As requested, here is a report on our first-time visit to the Vancouver region, jones-ing for Shanghainese food and xiaolong bao. (Yes, we neglected the excellent Cantonese fare, but the SF Bay area can probably hold a candle to Van in that department, and we did have an agenda.)
In general, we were surprised at the number of Shanghainese Restaurants, Shanghainese people and Mandarin-speaking people we encountered. Two of our three dinners were at purportedly Shanghainese Restaurants, Shanghai Shin Ya in one of the Asia West malls (I still haven't got the geography straight) and Chen's Shanghai Restaurtant on Leslie Rd.
Shanghai Shin Ya won our affections. The food, while not stellar, was as authentic as you can get for family-style Shanghainese food, and all of the staff and probably all of the customers except me were speaking Shanghainese (though I'll modestly allow that I can curse and order food in the dialect). They had a great version of yan du xian, the national soup of Shanghai, as it were, a dish so home-y that it's seldom even found in restauarants. We also had an even harder to find hashed doufu gan and garlic chive dish, a passable kaofu dish, a red-cooked fish dish and a falling-off-the-bone pork hock (tipang) which was blessedly not overly sweetened with rock sugar.
Chen's Shanghai Restaurant, on the other hand, was one of those places that tries to be all things to all people, despite its name. Some dishes had characteristic Shanghainese ingredients, like the stuffed youmian jing, but were delivered in unfamiliar preparations without the stark flavor profiles of Shanghainese cuisine. The spicy fish slices, a familiar Sichuanese-with-Shanghainese-characteristics item on menus in Shanghai, was also delivered in a stock that was a muddle of flavors. Although a popular venue (there was a big line waiting when we left), the clientele seemed mostly Cantonese; Our inititial server, who spoke serviceable Mandarin, eventually swapped us off to a Shanghainese waitress when my SIL asked questions about ingredients and preparations in terms that were untranslatable to Mandarin (the answers were all "no").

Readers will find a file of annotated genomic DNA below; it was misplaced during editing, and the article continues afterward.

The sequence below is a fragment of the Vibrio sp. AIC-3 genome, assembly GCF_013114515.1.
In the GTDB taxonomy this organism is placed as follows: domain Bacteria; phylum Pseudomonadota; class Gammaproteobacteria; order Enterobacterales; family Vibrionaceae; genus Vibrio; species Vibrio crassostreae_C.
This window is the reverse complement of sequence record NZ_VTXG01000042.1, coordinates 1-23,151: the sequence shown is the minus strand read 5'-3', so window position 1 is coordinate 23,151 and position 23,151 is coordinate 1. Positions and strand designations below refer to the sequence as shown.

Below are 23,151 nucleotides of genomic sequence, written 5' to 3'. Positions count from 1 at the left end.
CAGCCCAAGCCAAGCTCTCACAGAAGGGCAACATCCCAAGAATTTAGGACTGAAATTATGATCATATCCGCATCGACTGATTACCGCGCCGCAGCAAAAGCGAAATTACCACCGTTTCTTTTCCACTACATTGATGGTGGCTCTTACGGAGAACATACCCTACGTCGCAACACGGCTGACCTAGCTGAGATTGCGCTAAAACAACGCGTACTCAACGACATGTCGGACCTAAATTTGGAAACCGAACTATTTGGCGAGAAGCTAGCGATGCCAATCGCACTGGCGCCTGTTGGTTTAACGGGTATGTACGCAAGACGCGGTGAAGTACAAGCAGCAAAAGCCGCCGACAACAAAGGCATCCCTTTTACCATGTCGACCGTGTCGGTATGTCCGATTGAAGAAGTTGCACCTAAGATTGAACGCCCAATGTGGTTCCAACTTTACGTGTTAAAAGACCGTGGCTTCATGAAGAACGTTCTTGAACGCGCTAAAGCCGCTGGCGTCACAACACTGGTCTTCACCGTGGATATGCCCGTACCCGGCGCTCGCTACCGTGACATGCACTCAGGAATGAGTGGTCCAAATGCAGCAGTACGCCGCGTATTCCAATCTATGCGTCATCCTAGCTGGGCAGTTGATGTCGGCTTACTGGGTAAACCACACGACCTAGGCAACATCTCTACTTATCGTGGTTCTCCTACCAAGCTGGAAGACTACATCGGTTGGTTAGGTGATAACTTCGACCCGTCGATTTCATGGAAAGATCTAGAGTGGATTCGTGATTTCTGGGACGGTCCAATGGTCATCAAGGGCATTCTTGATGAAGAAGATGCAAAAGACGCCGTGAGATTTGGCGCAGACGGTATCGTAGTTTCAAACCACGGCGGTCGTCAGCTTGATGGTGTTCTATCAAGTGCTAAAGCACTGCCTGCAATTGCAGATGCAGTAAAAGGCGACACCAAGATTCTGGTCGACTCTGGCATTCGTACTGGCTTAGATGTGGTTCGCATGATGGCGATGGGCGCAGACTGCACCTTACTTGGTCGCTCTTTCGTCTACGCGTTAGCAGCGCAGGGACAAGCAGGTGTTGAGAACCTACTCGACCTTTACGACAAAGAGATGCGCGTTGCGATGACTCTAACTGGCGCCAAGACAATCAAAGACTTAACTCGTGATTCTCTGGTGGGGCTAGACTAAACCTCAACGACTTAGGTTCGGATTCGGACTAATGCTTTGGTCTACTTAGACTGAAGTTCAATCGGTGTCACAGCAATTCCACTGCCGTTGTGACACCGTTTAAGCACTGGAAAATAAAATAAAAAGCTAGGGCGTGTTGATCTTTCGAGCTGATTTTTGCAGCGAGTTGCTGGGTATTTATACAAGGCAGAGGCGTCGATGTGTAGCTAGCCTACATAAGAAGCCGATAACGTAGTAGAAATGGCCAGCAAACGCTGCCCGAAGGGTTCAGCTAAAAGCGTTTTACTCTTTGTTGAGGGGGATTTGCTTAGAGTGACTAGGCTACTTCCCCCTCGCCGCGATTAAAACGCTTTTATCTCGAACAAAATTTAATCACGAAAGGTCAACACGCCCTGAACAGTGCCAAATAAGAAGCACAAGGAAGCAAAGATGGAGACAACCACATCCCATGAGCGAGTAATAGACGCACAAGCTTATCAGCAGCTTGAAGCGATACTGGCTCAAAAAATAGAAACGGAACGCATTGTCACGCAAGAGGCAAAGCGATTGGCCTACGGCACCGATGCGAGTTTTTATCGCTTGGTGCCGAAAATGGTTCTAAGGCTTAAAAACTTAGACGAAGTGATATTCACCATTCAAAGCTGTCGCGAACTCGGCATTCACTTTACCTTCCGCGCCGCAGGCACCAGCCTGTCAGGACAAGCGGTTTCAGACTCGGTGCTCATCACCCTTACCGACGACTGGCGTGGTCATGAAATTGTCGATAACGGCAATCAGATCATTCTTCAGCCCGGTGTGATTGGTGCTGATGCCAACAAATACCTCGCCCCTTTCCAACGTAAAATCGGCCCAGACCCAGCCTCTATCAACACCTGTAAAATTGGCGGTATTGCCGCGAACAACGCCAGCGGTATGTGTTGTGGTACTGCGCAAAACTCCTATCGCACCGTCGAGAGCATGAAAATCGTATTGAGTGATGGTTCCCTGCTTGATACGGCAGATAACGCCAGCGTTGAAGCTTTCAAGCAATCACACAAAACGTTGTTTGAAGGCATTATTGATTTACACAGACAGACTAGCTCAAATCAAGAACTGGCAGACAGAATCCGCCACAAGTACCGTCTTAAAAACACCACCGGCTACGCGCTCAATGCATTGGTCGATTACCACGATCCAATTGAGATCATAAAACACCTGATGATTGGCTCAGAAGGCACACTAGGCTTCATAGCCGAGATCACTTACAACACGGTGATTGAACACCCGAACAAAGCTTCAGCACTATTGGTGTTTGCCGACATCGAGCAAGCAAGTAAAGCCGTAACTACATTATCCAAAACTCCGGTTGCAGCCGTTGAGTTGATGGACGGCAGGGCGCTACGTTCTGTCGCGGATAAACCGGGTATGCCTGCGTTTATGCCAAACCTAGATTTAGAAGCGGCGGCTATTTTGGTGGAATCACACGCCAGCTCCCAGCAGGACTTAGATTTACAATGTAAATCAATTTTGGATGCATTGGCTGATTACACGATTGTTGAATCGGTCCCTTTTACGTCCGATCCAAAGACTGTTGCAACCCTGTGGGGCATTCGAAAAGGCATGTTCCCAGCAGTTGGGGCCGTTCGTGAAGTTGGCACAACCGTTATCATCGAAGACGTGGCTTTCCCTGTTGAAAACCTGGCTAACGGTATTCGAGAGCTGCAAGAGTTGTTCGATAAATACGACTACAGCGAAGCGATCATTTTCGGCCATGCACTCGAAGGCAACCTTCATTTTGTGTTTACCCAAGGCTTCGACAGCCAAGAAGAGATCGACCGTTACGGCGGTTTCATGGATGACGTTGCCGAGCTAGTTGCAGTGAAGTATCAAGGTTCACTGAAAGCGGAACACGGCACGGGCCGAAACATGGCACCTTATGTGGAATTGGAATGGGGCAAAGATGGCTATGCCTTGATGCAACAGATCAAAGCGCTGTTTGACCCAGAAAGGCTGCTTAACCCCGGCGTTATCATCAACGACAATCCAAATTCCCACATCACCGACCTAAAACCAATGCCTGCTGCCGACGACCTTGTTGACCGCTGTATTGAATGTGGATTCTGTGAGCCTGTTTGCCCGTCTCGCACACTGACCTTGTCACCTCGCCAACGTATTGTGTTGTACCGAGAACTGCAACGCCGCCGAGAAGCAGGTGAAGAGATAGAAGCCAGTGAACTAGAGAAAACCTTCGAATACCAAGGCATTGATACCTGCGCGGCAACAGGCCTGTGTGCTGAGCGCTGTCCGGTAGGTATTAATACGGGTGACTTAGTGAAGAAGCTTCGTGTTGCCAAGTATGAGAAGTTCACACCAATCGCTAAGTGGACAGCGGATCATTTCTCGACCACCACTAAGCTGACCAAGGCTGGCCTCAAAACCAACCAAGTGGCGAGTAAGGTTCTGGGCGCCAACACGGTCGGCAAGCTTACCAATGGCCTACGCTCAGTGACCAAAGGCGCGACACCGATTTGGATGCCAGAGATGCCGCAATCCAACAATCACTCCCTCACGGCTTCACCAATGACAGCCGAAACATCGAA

I also got to sample three different xiaolong bao offerings, and was pleased to find that the xialong bao served at the Bejing-Shanghai Delicacies stall in the Richmond Public Market food court ranked with the best I have found in North America in the 12 years that I have been in the hunt. By unanimous decision of the three contentious Shanghainese in my party and myself, we returned for more a second day.
The next stall over from the BJ-SH stall, "Tian Jing Food" also offered xiaolong bao and had an elegant picture of same on their sign, so my journalistic curiosity made me purchase a small order for side-by-side comparison, contrary to the advice of my fellow travelers (the goubuli from there had already bombed in our trials). TJ food's xiaolong bao were a disaster, with thick, brittle wrappers, a chewy, tasteless filling and no "soup".
Chen's Shanghai Restaurant also offered xiaolong bao with dinner (Shanghai Shin Ya, like most restaurants in Shanghai, didn't have it on the dinner menu). The XLB at Chen's were something that a New York soup dumpling maven would love, being overly large, flabby, and souped up like the ones at Joe's Shanghai. They were flavorful enough, but far from the smaller, tightly constructed and delicately skinned model for xlb.
Overall, I'd probably have to say that the Richmond Public Market was probably the highlight of the three days for our frugal bunch. The food court was simply amazing, with vendors of specialties from at least Beijing, Shanghai, Tianjin, Xi'an, Xinjiang (2, including one halal), Taiwan, Chongqing, Guangdong, Singapore, and Hong Kong, that I can recall. Although the quality varied, I found myself wishing we had the time to sample all the offerings. At the produce stalls on the main floor, my wife and her sister were both ecstatic at finding White Bamboo, something they have never found locally. I'm not sure if it's a proscribed foodstuff, but I can now safely report that they both were succesful at "smuggling" a small supply into the US.